Socialist Jesus

On Facebook I posted an amusing little picture:

A friend of mine responded by saying:

“I think churches are more effective at tending to the needs of people than our bloated gov[ernmen]t is”

‎”It’s the churches’s job” is one of the favorite Christian responses to the idea of social helps, and it’s honestly a very weak answer. The churches of the world are woeful at meeting the needs of the poor for many reasons.

1 – Churches have no means of economic balancing. Churches in very poor communities and cities often have severely limited resources, whereas churches in wealthy communities have great resource, but are often far removed from the greatest area of need. There is simply no means for comprehensive, equal access to aid for all of the nation’s poor. Not even close.

2 – There is no equal standard for determining need and measurement of benefit. It’s all relatively arbitrary and often reflects the personal standards of the people and church involved rather than any sort of external benchmark.

3 – Churches tie aid to their religion. Whether it is subtle or overt, the purpose of aid is not to fulfill a need, but to propagate the religion. The execution of such is very uneven, and the fact is that people who are in need should not have to compromise their own religion or a desire for none in order to receive aid. Not only that, it creates a situation of ins and outs – if you’re in the particular religion, or have an affinity for it, you get aid, but if you’re out, and you don’t want to relate to people of a particular religion, you then don’t have access to aid.

4 – Furthermore, if the churches were really better at it, there would be no issue of need for the government to get involved in it in the first place.  Clearly the level of need far exceeds the church’s ability and/or willingness to address the need on a comprehensive societal level.

While we all criticize the government for moving slowly and being inefficient, the one thing the government is good at is making necessary aid available to all in need, regardless of creed, regardless of the good or bad fortune of geography, regardless of whether you’ve been in need before, or whatever other differentiators churches have no ability to to get around.

The truth is, if Christians wanted the government of the United States to reflect Christian values as a “Christian Nation” then the laws, regulations, and priorities supported by Christians involved in politics would reflect the comprehensive Christian ideals. If the government should be involved in determining who marries who (as opposed to leaving it to the churches and vice versa) then it should be involved in the other ideals as well, including caring for the poor, elderly, widowed and other needy in our country. The Christian Right’s priorities are completely out of whack, and the candidates they support are so far removed from the ideals of Jesus that it’s laughable.

Your comments are welcome.
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15 thoughts on “Socialist Jesus

  1. It’s not the churches’ job…however,it IS the church’s job. Not the organizations (the churches), but the people (the church). Toon, you know that the church is the body of believers but you deliberately used the word referring to organizations established by men. Subtle debate trick, but not too fair.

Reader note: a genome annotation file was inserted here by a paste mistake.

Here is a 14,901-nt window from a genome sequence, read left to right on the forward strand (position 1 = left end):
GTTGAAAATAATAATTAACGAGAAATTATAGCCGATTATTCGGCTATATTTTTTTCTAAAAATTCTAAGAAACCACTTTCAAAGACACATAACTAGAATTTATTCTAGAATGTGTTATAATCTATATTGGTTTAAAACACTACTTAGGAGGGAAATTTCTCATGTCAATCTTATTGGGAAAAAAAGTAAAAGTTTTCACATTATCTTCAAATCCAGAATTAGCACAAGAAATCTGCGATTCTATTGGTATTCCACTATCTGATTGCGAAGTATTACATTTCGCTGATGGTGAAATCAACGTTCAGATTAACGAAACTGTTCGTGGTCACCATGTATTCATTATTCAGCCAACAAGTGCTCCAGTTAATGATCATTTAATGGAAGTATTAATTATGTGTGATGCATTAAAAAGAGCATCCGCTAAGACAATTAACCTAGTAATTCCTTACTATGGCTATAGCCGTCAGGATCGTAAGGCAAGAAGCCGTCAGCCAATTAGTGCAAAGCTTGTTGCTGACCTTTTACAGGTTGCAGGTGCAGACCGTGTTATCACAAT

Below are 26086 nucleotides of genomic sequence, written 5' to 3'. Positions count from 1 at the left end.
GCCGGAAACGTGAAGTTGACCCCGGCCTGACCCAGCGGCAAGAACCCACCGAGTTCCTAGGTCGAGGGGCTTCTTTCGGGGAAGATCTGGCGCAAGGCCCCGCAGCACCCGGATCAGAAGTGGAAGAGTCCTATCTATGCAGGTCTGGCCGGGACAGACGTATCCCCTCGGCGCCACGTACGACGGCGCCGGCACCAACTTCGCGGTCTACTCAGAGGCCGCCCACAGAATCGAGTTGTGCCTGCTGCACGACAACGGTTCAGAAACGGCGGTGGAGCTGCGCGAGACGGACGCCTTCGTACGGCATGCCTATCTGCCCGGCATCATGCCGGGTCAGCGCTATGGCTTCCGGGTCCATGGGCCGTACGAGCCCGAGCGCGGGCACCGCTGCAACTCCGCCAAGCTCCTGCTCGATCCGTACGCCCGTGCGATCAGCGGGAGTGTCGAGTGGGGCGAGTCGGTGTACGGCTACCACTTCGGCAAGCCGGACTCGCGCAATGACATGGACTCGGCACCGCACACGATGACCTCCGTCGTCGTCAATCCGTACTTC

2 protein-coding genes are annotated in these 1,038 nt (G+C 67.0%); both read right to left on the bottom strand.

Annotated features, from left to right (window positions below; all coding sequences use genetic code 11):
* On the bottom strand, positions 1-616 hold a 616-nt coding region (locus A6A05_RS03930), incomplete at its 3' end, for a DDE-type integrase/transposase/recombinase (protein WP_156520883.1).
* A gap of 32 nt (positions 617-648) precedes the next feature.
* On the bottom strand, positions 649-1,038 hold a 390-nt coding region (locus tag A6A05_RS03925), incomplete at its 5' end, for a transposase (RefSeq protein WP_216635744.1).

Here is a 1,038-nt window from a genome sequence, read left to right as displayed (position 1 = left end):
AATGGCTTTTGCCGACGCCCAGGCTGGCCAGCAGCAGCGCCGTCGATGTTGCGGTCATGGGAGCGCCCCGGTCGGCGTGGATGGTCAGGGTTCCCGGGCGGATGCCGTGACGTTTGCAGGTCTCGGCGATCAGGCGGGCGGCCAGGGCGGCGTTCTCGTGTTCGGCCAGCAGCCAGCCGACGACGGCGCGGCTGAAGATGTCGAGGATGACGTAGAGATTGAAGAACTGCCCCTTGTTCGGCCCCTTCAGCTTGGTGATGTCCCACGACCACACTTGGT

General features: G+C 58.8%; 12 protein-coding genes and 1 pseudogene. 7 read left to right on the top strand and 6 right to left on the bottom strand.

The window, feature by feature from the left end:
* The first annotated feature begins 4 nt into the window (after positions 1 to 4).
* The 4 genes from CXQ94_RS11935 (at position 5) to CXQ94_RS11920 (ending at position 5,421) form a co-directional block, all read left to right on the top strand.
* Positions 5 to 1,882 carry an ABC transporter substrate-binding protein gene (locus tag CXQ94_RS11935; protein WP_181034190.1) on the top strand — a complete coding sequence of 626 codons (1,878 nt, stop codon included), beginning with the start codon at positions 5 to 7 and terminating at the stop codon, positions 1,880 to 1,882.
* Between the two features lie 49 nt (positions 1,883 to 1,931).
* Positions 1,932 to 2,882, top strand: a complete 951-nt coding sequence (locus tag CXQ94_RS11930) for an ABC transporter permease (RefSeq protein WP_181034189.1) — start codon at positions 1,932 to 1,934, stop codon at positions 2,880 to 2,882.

Reality is that if the church (us believers) was doing what we are called to do by Jesus, there would be no need for the government to support the elderly, feed the hungry, or house the homeless. We (believers) are individually and collectively responsible, and we have not done our job.
    No political message, just people not being completely obedient to God. 🙂
    Of course, since you don’t believe in God your viewpoint is different. 😦
    btw, He still loves you.

    • It’s not the churches’ job…however,it IS the church’s job. Not the organizations (the churches), but the people (the church). Toon, you know that the church is the body of believers but you deliberately used the word referring to organizations established by men. Subtle debate trick, but not too fair.

      Tut-tut, Rick, who’s being dishonest? Your semantics, which I do understand, are one thing, but when the government doesn’t care what hairs you wish to split. To the government that is looking to fulfill the needs of the many, the “church” is the institution, not the people. And it is the institution to which the needy will go. The building, the office, the administration. If anyone is delving into trickery, it’s you, my man.

      Reality is that if the church (us believers) was doing what we are called to do by Jesus, there would be no need for the government to support the elderly, feed the hungry, or house the homeless. We (believers) are individually and collectively responsible, and we have not done our job.

      Dude, did you read the entire article? The church does not represent all of society. What if someone is in need but will not set foot into a church for one of many possible reasons? What if they are of a different religion that sees yours as heretical and dealings with yours as sinful? Don’t they have a right to their religion too? Who is going to help them in their hour of need? Your answer is typical of the Christian myopia on this topic. It seems you just assume people would come flocking to the church for help when they’re told to.

      And do you not see how slipshod, undemocratic, and unsystematic such a dependence would be? What works in Seattle doesn’t work in Kansas City, Peoria, New Orleans, or Chicago. Do you not see the serious role demographics play in this issue? Do you not see how terribly inadequate the church is in this manner? What motivation would anyone interested in helping the cause of the poor have in giving it over to the church?

      What you and so many other Christians miss in this is: the rhetoric you use to excuse your lack of support for social programs is being used by the right wing to cut those programs in order to enrich the wealthiest Americans with tax cuts. They are not interested in anyone’s well being, only in improving their bottom line. They don’t actually believe the church can comprehensively address the problem of poverty in this country. They just don’t want to help deal with it themselves.